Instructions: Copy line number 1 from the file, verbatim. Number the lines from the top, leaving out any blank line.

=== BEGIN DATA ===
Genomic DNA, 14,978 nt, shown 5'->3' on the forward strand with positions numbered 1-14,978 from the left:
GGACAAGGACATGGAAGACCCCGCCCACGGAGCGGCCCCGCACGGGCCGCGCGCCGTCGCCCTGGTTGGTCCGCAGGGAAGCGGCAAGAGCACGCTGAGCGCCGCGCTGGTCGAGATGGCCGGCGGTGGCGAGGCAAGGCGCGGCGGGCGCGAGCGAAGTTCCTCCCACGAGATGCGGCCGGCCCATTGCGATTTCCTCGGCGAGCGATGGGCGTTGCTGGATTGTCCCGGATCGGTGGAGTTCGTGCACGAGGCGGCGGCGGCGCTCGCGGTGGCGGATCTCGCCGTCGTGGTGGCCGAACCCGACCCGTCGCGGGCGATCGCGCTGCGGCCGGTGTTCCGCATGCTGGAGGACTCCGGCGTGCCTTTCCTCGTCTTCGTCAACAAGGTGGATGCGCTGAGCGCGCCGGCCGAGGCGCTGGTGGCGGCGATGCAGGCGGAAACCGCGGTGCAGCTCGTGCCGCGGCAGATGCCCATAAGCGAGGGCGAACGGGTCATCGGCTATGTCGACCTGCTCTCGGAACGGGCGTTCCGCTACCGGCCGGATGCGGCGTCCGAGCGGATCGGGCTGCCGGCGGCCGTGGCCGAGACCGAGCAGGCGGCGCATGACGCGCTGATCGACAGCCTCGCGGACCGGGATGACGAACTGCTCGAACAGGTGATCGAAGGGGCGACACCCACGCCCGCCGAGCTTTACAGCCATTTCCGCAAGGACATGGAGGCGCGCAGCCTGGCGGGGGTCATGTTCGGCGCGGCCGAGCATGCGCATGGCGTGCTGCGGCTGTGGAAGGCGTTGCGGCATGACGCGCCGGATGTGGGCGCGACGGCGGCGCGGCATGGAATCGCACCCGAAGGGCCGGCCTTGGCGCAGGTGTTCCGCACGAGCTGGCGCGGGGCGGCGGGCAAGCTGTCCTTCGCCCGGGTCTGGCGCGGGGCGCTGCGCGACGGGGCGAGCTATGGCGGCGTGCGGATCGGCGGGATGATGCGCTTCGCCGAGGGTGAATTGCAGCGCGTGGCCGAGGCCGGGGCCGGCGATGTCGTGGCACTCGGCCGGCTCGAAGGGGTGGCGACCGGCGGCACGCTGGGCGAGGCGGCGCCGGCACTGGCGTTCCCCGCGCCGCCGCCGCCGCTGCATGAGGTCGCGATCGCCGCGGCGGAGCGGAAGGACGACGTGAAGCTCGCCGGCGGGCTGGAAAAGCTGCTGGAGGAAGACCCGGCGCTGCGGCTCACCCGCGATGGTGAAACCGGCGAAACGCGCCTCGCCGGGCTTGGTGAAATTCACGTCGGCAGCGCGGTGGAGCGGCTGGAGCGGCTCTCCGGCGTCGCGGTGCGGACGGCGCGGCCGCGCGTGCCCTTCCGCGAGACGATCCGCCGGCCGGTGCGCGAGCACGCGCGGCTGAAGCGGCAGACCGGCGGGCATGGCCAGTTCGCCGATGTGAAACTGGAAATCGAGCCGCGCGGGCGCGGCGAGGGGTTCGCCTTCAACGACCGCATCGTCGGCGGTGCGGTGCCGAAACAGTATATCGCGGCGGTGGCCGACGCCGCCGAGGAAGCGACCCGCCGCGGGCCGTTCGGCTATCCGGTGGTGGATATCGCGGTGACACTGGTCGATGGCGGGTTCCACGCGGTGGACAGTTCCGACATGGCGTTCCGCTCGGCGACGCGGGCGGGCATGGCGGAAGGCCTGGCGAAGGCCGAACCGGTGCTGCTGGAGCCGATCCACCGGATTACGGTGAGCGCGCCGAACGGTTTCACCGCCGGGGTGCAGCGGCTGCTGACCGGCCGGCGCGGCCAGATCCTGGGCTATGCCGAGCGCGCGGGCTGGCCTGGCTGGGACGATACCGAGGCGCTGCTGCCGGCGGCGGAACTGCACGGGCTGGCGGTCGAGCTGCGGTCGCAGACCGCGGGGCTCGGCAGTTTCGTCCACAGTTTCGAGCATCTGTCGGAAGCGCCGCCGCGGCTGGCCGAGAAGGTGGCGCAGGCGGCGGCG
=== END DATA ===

Genomic DNA, 14,978 nt, shown 5'->3' on the forward strand with positions numbered 1-14,978 from the left: